Music Documentary Market Booms: "It's a Land Grab Right Now"

American Music Awards Billie Eilish Favorite Artist - Getty - H 2019
Tommaso Boddi/WireImage

Dealmakers say that after Rihanna and Billie Eilish projects are snapped up the space will only get hotter.

Boom times are here when it comes to music docs.

On the heels of Apple TV+ ponying up a whopping $26 million for a film about singer-songwriter Billie Eilish and Amazon paying $25 million for a Peter Berg-directed Rihanna doc, dealmakers say the space will only get hotter.

In fact, sources say Peter Jackson's Let It Be Beatles doc, now making the rounds, is sparking a frenzy, with buyers predicting the price tag will eclipse the R.J. Cutler-helmed Eilish movie ($1 million more than originally reported).

"Everybody is talking to Jackson right now, and it ain't going to be cheap," says one buyer, who expects a deal to close early in the new year.

Just three years ago, Amazon paid $6 million for a Grateful Dead project, unheard of at the time but a sign of increased appetite in the space driven by streamers. For the Eilish film — said to have been negotiated by Lighthouse's Aleen Keshishian and Submarine's Josh Braun — Hulu and HBO Max were the most aggressive suitors besides Apple. (Ironically, Keshishian's brother, Alek Keshishian, directed the definitive pop star doc of the early 1990s, Madonna: Truth or Dare.)

Taylor Swift's Reputation Tour doc drew big numbers for Netflix, for years the dominant streamer in the subgenre, and it has her next film already in its stable. Sources say Miss Americana, which has its world premiere at Sundance in January, didn't fetch an astronomical figure like Eilish's because it was part of a two-film deal inked well before the current mania.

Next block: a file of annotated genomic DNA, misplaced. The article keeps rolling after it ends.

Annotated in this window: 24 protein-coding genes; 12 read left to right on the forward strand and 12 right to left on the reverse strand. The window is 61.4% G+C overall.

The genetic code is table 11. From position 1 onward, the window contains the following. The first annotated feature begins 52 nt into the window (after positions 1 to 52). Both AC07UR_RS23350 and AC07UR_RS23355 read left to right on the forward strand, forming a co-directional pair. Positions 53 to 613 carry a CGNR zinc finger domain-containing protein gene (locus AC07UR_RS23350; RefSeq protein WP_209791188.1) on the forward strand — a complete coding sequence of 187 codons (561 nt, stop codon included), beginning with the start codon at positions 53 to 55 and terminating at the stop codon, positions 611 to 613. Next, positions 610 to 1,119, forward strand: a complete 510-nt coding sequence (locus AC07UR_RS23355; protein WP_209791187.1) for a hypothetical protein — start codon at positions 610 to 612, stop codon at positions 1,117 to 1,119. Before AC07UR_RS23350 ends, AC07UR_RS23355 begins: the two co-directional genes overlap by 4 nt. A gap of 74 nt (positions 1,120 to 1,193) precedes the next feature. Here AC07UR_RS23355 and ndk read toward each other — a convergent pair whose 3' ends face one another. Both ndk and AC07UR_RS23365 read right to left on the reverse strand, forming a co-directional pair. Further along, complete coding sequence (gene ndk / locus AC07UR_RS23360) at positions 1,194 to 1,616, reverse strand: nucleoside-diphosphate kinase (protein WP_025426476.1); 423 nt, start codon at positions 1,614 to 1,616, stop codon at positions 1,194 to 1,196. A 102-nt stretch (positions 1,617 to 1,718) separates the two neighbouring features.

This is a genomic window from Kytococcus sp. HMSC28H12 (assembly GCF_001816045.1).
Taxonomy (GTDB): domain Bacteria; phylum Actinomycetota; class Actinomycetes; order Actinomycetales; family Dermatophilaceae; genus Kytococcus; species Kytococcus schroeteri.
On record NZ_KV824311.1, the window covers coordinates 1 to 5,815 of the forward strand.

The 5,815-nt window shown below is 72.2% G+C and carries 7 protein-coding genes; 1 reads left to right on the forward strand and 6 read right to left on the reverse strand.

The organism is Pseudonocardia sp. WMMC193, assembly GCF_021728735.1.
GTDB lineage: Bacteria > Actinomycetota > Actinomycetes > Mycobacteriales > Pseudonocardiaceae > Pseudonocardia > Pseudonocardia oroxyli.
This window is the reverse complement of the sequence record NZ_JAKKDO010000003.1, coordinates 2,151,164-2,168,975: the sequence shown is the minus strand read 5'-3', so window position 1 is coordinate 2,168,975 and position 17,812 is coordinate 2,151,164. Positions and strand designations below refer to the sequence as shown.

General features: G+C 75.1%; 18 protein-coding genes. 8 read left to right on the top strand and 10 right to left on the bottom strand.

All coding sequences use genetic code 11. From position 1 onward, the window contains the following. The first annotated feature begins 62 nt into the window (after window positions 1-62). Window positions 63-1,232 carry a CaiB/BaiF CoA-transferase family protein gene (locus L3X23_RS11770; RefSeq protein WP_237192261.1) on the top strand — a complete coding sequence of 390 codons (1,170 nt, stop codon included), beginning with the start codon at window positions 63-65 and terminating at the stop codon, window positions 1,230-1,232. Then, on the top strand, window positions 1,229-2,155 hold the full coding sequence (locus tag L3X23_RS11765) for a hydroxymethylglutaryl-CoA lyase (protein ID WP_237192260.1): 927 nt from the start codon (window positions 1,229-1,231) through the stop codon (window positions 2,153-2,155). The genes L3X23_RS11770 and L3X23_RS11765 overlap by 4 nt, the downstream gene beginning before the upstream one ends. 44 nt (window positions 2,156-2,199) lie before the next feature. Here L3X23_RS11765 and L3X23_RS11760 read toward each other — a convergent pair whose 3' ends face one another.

Ditto for Warner Bros.' August buy of Bruce Springsteen's Western Stars (for $5 million, says a source), which was modest but still a head-scratching move for a studio focused on big-budget tentpoles; the film made $3.6 million worldwide. But parent WarnerMedia wanted to stack the deck for HBO Max to compete with streamers already making inroads with music docs.

Fronting a music doc for a global platform reaps additional benefits. Just as Bohemian Rhapsody and Rocketman boosted Queen and Elton John's catalogs, docs are driving more downloads and sales. Travis Scott's sales exploded after his Look Mom I Can Fly doc launched on Netflix in August.

"It's a land grab right now," says a dealmaker. "Every producer is trying to figure out what artist is next for a doc that will spark an eight-figure sale."

This story appears in the Dec. 13 issue of The Hollywood Reporter magazine. To receive the magazine, click here to subscribe.